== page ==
The main causes of a change in population size

Changes to the size and structure of a population are caused by social, economic and political factors.

Social factors that affect population size and structure

Social factors include education, migration, healthcare and lifestyle. In 1948 the NHS was set up in the UK which led to increased life expectancy due to freely available healthcare to the population. In the UK, education about the health effects of smoking and alcohol have helped increase life expectancy.

Economic factors that affect population size and structure

Economic factors include the availability of jobs and wage levels which can affect migration to and from regions and countries. The attraction of higher wages has encouraged migration from many eastern European countries to the UK since 2004.

Political factors that affect population size and structure

Political factors that affect population size and structure include government population policies and civil war. Population policies like China’s One-Child Policy has reduced the rate of natural increase in the country, however, it has also led to an ageing population and a greater number of males than females in the country.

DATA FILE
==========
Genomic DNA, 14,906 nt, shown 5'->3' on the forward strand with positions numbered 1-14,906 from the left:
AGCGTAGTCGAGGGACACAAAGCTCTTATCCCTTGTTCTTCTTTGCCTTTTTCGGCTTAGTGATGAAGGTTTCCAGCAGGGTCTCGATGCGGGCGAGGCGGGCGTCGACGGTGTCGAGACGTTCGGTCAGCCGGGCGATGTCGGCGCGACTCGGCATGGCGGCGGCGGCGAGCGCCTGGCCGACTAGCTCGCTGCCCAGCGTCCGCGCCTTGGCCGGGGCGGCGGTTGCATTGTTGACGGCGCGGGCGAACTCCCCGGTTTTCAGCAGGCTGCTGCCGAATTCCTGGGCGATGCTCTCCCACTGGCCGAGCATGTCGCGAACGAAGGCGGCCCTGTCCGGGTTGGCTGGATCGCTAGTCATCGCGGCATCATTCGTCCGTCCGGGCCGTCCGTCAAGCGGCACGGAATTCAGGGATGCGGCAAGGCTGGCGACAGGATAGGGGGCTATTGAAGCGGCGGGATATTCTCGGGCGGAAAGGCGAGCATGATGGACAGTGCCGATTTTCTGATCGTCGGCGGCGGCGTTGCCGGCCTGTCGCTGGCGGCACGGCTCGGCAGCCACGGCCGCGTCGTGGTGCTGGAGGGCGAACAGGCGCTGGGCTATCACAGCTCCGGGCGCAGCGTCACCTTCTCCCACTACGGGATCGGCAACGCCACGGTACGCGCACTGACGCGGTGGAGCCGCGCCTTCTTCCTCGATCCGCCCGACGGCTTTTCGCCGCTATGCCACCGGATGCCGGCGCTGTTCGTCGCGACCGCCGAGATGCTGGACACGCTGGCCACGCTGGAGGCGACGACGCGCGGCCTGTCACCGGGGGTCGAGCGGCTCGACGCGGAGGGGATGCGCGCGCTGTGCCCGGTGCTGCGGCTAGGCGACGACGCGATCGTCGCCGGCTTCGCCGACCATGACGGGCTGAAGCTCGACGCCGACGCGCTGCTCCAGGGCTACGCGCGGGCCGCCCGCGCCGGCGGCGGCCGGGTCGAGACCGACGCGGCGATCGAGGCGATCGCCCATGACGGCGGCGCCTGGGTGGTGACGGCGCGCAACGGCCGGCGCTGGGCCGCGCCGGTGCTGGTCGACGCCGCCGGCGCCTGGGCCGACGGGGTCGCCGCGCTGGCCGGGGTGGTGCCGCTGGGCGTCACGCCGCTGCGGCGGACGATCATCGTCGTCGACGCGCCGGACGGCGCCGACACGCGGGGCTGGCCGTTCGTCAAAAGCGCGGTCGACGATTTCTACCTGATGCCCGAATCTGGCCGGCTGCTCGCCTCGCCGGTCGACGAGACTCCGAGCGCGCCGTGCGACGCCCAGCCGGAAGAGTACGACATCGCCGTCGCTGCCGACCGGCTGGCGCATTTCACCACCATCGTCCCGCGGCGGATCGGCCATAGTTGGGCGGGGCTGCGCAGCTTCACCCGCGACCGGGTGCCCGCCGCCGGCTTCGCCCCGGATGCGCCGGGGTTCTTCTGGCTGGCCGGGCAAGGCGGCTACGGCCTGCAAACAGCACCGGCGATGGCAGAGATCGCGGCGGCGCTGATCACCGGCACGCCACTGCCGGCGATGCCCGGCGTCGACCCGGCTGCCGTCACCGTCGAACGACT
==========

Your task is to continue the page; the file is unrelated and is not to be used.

A civil war can lead to a decline in population, reduced population densities and can change the age-sex structure of a country with fewer males of fighting age due to deaths in the conflict.

Changes in birth and death rates and migration all have an impact on whether the population of a region or country is increasing or decreasing. Changes in birth and death rates affect the natural increase or decrease of a population. Migration can also affect this along with the structure of the population.

In the 21st century, population growth is starting to level off with birth and death rates in many countries, particularly HICs, being very low. In some countries such as Japan and Germany, birth rates have fallen below death rates leading to population decline. It is estimated that in the future, by 2050, birth rates will fall below death rates in three out of every four LICs.

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